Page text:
Department of Environmental Conservation

D E C banner

For Release: Wednesday, May 3, 2017

DEC Environmental Conservation Officer Highlights

ECO Actions for Mid-April

New York State Department of Environmental Conservation (DEC) Environmental Conservation Officers (ECOs) enforce the 71 Chapters of NY Environmental Conservation Law, protecting fish and wildlife and preserving environmental quality across New York.

In 2016, the 286 ECOs across the state responded to 26,400 calls and issued 22,150 tickets for crimes ranging from deer poaching to corporate toxic dumping and illegal mining, black market pet trade, and excessive emissions violations.

"From Montauk Point to Mount Marcy, from Brooklyn to Buffalo, the ECOs patrolling our state are the first line of defense in protecting New York's environment and our natural resources, ensuring that they exist for future generations of New Yorkers," said Commissioner Basil Seggos. "They work long and arduous hours, both deep in our remote wildernesses and in the tight confines of our urban landscapes. Although they don't receive much public fanfare, the work of our ECOs is critical to achieving DEC's mission to protect and enhance our environment."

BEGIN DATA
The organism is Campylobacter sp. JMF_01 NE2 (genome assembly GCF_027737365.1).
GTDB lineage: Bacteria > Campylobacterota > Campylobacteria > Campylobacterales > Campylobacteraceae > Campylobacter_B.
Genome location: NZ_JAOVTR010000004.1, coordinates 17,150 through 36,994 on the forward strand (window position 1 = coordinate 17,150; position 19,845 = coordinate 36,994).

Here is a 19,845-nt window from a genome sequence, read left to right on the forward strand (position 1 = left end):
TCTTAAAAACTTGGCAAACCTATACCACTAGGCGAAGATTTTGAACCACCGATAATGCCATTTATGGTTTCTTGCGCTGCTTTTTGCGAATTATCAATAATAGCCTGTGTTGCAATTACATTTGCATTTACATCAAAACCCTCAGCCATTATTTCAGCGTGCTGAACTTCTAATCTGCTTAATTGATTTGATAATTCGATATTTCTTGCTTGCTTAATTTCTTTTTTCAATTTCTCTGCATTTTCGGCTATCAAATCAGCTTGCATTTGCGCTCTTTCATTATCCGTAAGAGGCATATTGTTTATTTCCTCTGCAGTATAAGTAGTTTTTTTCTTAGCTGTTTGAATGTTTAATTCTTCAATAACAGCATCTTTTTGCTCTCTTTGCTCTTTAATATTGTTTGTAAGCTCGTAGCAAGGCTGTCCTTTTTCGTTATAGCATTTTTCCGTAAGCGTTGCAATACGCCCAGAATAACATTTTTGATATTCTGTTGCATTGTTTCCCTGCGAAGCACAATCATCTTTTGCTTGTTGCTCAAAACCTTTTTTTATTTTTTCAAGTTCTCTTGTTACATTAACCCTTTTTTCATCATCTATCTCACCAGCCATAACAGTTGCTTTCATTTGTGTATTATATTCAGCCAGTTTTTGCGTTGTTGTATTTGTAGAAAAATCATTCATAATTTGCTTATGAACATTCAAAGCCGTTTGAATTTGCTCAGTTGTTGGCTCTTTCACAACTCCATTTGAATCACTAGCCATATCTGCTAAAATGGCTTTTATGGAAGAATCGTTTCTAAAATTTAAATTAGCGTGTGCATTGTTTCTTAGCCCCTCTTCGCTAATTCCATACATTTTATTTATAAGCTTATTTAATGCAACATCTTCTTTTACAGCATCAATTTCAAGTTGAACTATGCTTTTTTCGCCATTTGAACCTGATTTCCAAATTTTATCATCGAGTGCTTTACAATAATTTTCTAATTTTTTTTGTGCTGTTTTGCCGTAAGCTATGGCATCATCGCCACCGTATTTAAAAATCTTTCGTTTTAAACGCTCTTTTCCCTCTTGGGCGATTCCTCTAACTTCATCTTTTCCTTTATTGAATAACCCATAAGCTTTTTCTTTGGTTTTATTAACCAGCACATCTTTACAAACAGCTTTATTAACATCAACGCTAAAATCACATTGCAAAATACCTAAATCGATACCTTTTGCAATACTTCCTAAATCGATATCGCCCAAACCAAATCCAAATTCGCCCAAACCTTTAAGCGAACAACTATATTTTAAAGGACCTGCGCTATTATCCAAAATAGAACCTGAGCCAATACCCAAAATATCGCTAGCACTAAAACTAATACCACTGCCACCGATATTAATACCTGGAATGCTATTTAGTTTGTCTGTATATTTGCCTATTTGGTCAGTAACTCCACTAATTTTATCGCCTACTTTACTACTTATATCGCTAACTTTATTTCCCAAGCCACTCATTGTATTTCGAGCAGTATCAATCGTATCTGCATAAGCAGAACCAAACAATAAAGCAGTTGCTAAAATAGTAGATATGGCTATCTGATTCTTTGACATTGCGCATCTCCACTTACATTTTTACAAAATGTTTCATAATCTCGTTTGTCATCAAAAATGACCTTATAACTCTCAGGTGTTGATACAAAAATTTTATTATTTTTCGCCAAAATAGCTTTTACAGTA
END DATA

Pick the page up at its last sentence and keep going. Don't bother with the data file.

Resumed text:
Recent missions carried out by ECOs include:

Case of the Gotham Gator - Bronx County

On April 11, ECO Jason Smith received a tip that a juvenile American alligator was listed for sale on the Internet in Bronx County. ECO Smith responded to the posting, called the seller, and confirmed the price and a time and location to purchase the alligator. On April 18, ECOs Zach Brown and Smith met the seller at his residence, with ECOs Charles Eyler III and Adam Johnson a short distance away in uniform. Once the presence of the live alligator was confirmed, the ECOs announced themselves as conservation police officers and secured the animal for transport to a permitted educational facility. The seller was issued a summons for possession of the alligator returnable to Bronx Criminal Court.